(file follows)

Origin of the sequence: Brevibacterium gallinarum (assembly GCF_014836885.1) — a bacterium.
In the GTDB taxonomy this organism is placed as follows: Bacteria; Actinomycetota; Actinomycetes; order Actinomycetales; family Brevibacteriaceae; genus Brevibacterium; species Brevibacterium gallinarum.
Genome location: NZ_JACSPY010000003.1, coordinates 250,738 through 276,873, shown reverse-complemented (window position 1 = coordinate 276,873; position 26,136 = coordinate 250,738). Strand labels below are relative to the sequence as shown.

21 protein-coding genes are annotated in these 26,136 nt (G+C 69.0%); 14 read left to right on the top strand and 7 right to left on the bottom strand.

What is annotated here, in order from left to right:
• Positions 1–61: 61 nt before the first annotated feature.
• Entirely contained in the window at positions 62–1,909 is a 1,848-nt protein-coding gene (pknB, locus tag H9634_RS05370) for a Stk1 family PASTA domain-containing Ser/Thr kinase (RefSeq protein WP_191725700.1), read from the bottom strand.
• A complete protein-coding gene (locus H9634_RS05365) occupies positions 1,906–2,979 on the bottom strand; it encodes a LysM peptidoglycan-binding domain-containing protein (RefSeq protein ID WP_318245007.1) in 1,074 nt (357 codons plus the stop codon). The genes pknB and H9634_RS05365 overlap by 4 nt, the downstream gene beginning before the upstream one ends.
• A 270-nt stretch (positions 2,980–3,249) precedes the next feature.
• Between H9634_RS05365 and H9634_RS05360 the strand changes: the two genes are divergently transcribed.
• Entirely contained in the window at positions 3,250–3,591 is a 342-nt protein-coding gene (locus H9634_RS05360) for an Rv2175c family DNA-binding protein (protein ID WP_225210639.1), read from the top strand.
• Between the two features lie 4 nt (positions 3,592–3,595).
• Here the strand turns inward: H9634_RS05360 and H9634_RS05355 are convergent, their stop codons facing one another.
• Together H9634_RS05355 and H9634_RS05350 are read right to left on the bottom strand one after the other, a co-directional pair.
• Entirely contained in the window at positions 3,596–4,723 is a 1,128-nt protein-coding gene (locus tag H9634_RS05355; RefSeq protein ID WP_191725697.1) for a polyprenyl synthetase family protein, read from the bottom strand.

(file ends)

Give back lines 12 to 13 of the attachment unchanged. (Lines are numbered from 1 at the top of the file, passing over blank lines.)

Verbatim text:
• Between the two features lie 4 nt (positions 3,592–3,595).
• Here the strand turns inward: H9634_RS05360 and H9634_RS05355 are convergent, their stop codons facing one another.